While it is technically true that M.S. 202A.19, Subd. 2 requires an employer allow an employee to miss work to attend a caucus, but this section of MN election law allows the employer to reduce that employees salary or wages for the time of absence. This imposes an economic cost on certain voters, basically a poll tax. Most Minnesota voters are far more familiar with the law governing time off to vote in an election (M.S. 204C.04, Subd.1) which requires that an employee be permitted to be absent WITHOUT penalty or deduction from salary or wages.

    Misleading Claim #2: “A public record of a voter’s party affiliation would add value to the state’s presidential candidate selection process”

    Partisan primaries in Minnesota strike a careful balance between a voter’s rights to privacy and to cast a secret ballot and the party’s interest that only individuals who will support that party’s platform and candidates be allowed to participate in the party candidate selection process. In order to accomplish this, the partisan primary ballot is divided into columns, one column for each major party. A voter indicates their party preference by selecting which column to vote. Any partisan primary ballot where a voter has “crossed over” and voted for candidates of more than one party is invalid and none of the votes on the partisan primary ballot are counted. Minnesota statutes 204C.17 makes it very clear that the legislature highly values privacy and a secret ballot – the penalty for displaying your marked ballot to another person in a polling place is that the ballot will not be counted, and if election judges believe that you intentionally displayed your ballot, they are prohibited from issuing you a new one. You lose your vote.

    Misleading Claim #3: “Absentee voting in primaries will taint the results because voters may cast their ballots for candidates who have withdrawn from the election”

    The author is concerned that having 46 days for absentee voting, as is provided for other elections, would negatively impact the value of many votes, as candidates will have withdrawn between when the ballots are cast and when they are counted. There is an elegant solution for this problem: ranked choice voting. By conducting the presidential primary with a ranked choice ballot, votes for candidates who have dropped out of the race can be transferred to those voter’s second and third choices.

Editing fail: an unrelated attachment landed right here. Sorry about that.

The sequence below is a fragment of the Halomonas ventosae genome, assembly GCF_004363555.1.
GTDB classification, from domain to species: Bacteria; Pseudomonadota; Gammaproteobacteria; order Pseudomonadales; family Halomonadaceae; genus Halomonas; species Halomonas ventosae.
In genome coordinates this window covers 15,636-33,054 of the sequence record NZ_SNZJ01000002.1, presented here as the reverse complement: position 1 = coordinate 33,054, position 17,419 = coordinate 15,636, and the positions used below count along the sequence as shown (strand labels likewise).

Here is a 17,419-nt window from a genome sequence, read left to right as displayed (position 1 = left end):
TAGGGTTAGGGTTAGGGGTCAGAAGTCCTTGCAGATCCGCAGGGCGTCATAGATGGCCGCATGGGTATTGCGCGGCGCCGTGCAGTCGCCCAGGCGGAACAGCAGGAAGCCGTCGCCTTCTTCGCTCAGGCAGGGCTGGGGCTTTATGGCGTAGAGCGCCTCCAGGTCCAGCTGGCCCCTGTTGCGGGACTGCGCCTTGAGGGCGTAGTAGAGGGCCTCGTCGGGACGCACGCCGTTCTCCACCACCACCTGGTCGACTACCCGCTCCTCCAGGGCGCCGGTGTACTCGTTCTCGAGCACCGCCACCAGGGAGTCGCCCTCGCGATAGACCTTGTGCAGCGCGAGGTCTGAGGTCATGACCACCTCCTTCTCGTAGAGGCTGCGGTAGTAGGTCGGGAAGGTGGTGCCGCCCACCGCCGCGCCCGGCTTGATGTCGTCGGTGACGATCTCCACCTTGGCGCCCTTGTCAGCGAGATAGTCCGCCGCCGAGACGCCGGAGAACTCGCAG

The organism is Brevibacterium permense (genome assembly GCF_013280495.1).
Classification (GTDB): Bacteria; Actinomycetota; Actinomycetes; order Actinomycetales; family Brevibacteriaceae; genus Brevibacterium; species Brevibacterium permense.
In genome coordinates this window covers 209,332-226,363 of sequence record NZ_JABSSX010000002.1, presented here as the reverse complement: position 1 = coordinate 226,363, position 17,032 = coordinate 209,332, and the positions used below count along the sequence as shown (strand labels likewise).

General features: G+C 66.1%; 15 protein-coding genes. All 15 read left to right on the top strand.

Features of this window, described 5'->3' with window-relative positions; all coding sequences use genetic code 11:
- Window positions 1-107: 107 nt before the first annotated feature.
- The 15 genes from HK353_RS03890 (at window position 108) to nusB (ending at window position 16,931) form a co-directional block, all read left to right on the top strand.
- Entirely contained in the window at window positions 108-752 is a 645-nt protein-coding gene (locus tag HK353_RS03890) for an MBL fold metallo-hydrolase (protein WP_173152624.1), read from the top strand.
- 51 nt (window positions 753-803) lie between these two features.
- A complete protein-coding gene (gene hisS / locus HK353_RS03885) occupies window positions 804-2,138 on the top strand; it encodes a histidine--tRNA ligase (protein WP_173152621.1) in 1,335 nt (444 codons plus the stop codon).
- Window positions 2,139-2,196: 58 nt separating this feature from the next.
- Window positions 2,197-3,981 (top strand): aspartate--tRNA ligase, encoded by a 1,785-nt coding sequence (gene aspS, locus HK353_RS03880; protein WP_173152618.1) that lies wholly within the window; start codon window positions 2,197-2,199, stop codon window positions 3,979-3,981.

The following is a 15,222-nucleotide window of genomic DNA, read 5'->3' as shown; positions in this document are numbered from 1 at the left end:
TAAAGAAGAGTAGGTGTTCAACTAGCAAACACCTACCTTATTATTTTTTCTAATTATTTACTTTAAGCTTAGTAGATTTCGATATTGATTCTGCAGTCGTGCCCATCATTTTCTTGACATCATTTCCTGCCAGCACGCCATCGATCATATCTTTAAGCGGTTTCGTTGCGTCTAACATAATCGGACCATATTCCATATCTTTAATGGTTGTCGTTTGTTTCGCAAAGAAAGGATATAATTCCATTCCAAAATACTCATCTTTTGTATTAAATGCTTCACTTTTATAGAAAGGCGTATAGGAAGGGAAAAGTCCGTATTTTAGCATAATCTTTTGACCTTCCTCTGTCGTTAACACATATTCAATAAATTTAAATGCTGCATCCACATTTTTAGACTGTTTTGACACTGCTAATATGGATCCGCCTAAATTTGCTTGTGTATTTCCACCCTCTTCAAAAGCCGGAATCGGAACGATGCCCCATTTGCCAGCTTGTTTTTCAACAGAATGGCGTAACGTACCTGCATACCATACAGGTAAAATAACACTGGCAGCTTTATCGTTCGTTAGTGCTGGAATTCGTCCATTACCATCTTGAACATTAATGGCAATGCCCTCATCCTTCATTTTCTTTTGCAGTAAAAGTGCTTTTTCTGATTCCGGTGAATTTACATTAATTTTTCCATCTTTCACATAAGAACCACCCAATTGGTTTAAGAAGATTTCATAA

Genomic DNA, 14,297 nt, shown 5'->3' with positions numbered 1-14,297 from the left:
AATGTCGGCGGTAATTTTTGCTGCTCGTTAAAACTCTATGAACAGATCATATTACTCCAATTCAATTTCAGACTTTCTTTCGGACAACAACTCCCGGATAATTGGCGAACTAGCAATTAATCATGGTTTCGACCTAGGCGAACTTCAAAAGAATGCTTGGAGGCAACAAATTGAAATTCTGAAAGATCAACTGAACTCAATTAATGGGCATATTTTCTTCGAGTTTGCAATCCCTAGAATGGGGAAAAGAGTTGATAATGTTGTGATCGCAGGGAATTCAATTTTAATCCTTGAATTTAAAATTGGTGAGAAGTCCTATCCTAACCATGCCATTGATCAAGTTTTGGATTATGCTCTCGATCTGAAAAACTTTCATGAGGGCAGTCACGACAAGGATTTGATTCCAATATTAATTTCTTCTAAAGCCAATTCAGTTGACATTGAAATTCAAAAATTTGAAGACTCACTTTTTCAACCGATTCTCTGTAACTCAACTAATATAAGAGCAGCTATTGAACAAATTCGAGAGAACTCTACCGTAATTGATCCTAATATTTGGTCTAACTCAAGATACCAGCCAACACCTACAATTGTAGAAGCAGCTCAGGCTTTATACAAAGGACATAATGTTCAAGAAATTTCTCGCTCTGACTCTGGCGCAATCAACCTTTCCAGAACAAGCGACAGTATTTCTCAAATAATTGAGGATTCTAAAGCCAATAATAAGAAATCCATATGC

Hypocrisy #1: Legislative bundling

    The author expresses a concern that the legislature might try to bundle a variety of electoral reforms into the presidential primary bill. Specifically mentioned are the national popular vote compact, early voting, online voting, and vote by mail. The effects of each of these proposals would be to increase participation in the democratic processes underlying our republic.

    It is telling that the author expresses no such concern about adopting a closed primary system, party pre-registration requirements, voter ID, or even excluding eligible voters from presidential candidate selection process if a party organization doesn’t want to associate with that voter. All these ideas would erect higher barriers to participation in this important democratic process.

    All told, not a great article.

  4. Submitted by John Augustine on 03/14/2016 - 03:56 pm.

    Only insiders are remaining involved

    “without the presidential poll, only the “insiders” will remain involved.”–WITH the presidential poll, only insiders are remaining involved–in most caucuses, there is a mass exodus as soon as the balloting for president is done, and the vetting of delegates is minimal. Hostile takeover of parties is most easily accomplished in “open” primaries, with winner-take-all delegate allocation, even if the winner can’t achieve more than 35% support. The structural details of primaries matter.

    • Submitted by RB Holbrook on 03/15/2016 - 09:21 am.

      So What?

      “Hostile takeover of parties is most easily accomplished in “open” primaries, with winner-take-all delegate allocation, even if the winner can’t achieve more than 35% support.” Why is the continuity or ideological integrity of a political party a matter of concern for the state? Political parties are private organizations. If a party is taken over by fringe elements, that is the party’s problem, not the state’s. Let the parties find a way to vet their delegates.

      “The structural details of primaries matter.” Up to a point; however, it is easy to lose sight of the forest by focusing on the trees.